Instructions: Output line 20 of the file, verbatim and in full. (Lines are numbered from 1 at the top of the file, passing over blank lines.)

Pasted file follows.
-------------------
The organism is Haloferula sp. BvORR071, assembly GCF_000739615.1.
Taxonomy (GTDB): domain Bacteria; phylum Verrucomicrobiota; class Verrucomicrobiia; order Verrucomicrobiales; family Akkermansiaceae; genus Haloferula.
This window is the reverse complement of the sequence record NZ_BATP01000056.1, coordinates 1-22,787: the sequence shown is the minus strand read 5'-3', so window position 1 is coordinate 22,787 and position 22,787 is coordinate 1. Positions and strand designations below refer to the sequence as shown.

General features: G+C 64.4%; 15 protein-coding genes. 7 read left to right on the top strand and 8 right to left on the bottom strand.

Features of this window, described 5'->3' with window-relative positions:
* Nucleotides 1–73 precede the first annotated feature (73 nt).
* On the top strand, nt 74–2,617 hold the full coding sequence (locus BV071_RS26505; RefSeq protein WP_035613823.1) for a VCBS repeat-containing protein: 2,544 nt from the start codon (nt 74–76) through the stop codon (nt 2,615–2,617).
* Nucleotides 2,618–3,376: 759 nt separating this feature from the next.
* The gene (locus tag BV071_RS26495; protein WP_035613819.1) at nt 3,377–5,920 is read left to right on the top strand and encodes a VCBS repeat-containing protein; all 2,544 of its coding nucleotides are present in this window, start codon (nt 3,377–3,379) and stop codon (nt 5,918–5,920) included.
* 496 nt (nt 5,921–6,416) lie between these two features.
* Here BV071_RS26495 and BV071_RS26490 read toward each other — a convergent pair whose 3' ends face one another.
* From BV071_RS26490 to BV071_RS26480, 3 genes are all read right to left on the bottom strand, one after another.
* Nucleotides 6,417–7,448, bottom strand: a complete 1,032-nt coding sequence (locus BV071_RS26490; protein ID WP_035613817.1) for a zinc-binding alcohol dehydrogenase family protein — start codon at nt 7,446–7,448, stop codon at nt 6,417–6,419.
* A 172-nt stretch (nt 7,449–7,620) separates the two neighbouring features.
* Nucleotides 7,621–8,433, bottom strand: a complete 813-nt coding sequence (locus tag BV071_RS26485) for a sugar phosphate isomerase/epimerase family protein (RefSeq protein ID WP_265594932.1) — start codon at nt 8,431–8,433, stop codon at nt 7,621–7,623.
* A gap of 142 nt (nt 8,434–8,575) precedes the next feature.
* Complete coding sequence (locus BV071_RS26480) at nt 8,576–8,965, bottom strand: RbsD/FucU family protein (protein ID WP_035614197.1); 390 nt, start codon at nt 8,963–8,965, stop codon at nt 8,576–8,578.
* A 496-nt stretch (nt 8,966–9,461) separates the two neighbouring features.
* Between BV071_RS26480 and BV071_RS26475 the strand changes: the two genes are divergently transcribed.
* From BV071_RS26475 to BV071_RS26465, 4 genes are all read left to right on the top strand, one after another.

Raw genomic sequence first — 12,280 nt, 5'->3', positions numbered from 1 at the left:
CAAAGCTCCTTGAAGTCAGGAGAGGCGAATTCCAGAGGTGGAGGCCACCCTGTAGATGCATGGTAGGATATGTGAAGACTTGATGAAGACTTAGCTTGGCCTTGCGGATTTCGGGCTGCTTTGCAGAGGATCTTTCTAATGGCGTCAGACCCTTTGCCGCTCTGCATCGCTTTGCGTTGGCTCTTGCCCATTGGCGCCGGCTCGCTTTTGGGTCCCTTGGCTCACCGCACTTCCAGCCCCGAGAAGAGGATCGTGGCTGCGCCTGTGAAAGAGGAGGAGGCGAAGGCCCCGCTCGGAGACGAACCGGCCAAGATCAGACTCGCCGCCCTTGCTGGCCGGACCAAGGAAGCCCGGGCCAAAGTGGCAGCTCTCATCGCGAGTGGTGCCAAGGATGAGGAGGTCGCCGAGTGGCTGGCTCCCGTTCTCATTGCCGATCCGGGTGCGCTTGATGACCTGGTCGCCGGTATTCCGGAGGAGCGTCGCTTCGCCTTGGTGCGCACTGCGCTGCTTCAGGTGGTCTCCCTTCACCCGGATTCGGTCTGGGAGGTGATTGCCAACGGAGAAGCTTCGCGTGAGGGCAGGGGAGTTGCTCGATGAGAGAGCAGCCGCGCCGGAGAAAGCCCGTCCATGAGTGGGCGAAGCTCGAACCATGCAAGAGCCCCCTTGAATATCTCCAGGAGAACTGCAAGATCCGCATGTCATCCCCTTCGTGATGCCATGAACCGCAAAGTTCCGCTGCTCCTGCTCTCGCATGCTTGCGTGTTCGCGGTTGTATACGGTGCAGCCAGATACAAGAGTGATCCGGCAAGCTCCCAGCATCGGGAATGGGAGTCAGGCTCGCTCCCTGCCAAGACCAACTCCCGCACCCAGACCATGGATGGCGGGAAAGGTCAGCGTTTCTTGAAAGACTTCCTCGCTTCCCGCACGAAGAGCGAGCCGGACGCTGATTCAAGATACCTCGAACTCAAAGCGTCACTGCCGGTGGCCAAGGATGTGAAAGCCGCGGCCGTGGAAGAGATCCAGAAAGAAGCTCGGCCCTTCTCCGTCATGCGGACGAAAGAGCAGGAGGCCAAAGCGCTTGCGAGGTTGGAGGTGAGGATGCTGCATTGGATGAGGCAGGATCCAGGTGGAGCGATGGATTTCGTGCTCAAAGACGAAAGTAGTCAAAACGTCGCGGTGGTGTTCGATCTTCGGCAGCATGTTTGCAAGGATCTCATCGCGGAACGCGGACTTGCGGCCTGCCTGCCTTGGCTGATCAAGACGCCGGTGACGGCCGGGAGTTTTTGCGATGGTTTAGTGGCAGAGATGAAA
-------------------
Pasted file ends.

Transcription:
* From BV071_RS26475 to BV071_RS26465, 4 genes are all read left to right on the top strand, one after another.